Archived Outdoors

Creep on

Creep on

It’s been about a month since my family and I enjoyed our assault on Whitetop. OK, so in reality, it’s more like a jaunt from Whitetop. It’s still a 17-mile bike ride. OK, OK, it’s a 17-mile bike cruise, downhill. The greatest exercise you will get will be in your fingers as you continuously apply the brakes to slow your descent. But it is a gorgeous ride and I think most shuttles/bike rentals provide big cushy seats (I know ours did) so you don’t have to walk like John Wayne for two days after completing your one and only 17-mile bike ride of the year.

The Virginia Creeper Trail is a 34-mile trail open to bikers, hikers and horseback riders. It starts (top to bottom) near the North Carolina line at Whitetop Station and ends in Abingdon, Va. According to legend, the trail began as a Native American trading route. At the start of the 20th Century the route became home to the Virginia-Carolina Railroad. The trail got its name “Virginia Creeper” because the early steam locomotives had to creep up the steep grades to reach Whitetop Station.

The Creeper Trail was completed in 1984. It is maintained through public-private partnerships with the USDA Forest Service, the towns of Abingdon and Damascus and the “Creeper Keeper” volunteers. The trail was inducted into the Rails-to-Trails Conservancy’s Rail-Trail Hall of Fame in 2014.

We biked the 17-mile section from Whitetop, elevation 3,500 feet, down to Damascus, elevation 1,900 feet, a drop of roughly 1,600 feet in elevation. Much of this section of trail follows Whitetop Laurel Creek through the Mount Rogers National Recreation Area. The trail surface is crushed limestone and cinder left over from the railroad bed. It is hard packed and mostly smooth. Several bridges and trestles provide numerous scenic stream crossings.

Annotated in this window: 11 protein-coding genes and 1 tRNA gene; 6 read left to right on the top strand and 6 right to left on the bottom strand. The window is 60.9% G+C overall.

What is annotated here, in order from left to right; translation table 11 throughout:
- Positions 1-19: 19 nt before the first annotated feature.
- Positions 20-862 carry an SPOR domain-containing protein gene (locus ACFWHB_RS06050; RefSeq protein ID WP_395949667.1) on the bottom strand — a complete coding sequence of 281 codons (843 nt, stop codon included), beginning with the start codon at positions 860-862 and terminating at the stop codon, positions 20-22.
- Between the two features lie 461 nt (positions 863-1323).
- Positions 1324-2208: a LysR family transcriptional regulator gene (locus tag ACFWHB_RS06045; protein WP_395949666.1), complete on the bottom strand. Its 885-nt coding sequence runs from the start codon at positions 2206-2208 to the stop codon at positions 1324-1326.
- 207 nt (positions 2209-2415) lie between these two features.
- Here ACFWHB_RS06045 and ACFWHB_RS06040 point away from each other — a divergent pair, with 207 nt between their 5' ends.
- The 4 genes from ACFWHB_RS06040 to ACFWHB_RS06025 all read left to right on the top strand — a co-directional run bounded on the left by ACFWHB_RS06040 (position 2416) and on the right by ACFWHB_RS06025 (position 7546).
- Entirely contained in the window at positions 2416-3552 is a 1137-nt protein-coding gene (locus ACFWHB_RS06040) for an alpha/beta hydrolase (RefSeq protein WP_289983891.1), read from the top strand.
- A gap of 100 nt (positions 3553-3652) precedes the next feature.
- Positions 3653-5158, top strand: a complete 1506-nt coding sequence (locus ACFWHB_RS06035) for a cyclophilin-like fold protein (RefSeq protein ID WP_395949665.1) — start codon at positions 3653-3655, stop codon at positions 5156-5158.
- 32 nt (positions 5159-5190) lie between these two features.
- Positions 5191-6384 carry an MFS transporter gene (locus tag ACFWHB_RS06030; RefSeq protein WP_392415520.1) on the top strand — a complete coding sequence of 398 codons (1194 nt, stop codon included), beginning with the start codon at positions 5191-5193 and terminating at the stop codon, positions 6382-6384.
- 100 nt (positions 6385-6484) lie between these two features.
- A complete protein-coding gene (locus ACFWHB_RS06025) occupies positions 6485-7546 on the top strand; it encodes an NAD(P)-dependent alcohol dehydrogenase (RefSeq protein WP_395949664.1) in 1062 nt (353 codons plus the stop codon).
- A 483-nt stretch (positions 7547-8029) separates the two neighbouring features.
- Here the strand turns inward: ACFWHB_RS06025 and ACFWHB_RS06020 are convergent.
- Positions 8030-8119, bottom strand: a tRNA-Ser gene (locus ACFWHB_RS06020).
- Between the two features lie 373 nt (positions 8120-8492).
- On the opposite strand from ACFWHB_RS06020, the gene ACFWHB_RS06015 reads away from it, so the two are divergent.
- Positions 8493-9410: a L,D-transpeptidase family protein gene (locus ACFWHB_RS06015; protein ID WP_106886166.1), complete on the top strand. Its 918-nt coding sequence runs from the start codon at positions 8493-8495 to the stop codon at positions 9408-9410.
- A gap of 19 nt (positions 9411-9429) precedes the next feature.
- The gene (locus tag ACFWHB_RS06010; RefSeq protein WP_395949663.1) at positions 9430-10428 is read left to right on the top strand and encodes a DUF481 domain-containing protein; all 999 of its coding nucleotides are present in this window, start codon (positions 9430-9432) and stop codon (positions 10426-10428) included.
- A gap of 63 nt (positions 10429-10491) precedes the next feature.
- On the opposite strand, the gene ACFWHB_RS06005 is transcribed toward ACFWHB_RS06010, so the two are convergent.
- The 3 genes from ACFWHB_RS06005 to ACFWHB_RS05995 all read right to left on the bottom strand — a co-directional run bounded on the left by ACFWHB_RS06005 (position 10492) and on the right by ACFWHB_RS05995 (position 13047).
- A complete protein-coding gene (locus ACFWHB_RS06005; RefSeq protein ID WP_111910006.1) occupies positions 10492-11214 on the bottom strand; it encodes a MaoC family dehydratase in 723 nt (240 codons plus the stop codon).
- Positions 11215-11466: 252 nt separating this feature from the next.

This is not your wilderness experience. There are potty stops and even restaurants along the way. We went in the middle of the busy autumn season and we weren’t alone. In fact when we disembarked at Whitetop and saw the throngs — one group had 22 people riding together — I began to have misgivings. But 17 miles is a long way and people travel at their own pace and have their own agenda and things quickly get spaced out. There were several times when it seemed we were the only bikers on the trail. It took us a leisurely four hours or so to complete the trip including lunch at the Creeper Trail Café. The café is supposedly noted for its “world famous chocolate cake” and the impetus of the ride was to celebrate Denise’s birthday so we couldn’t pass it up. I don’t know how the cake registered on the wow-o-meter — I did notice there was none left on any of the plates. But I can definitely give a thumbs-up to the pinto beans and cornbread.

It was a beautiful scenic ride and the entire family from 11-year-old Maddie to 14-year-old Izzy to 39-year-old Mom and Dad had a great time. In fact, I think we are going to invest some of our Christmas money in a few pairs of those exercise “grippers” so we can get our fingers in shape to do the Creeper twice next year. I looked at a blooming-date list for wildflowers, and I think a late spring ride would be the perfect companion ride for the autumn cruise.

Don Hendershot is a writer and naturalist. He can be reached a This email address is being protected from spambots. You need JavaScript enabled to view it.. 

Leave a comment

Smokey Mountain News Logo
SUPPORT THE SMOKY MOUNTAIN NEWS AND
INDEPENDENT, AWARD-WINNING JOURNALISM
Go to top
Payment Information

/

At our inception 20 years ago, we chose to be different. Unlike other news organizations, we made the decision to provide in-depth, regional reporting free to anyone who wanted access to it. We don’t plan to change that model. Support from our readers will help us maintain and strengthen the editorial independence that is crucial to our mission to help make Western North Carolina a better place to call home. If you are able, please support The Smoky Mountain News.

The Smoky Mountain News is a wholly private corporation. Reader contributions support the journalistic mission of SMN to remain independent. Your support of SMN does not constitute a charitable donation. If you have a question about contributing to SMN, please contact us.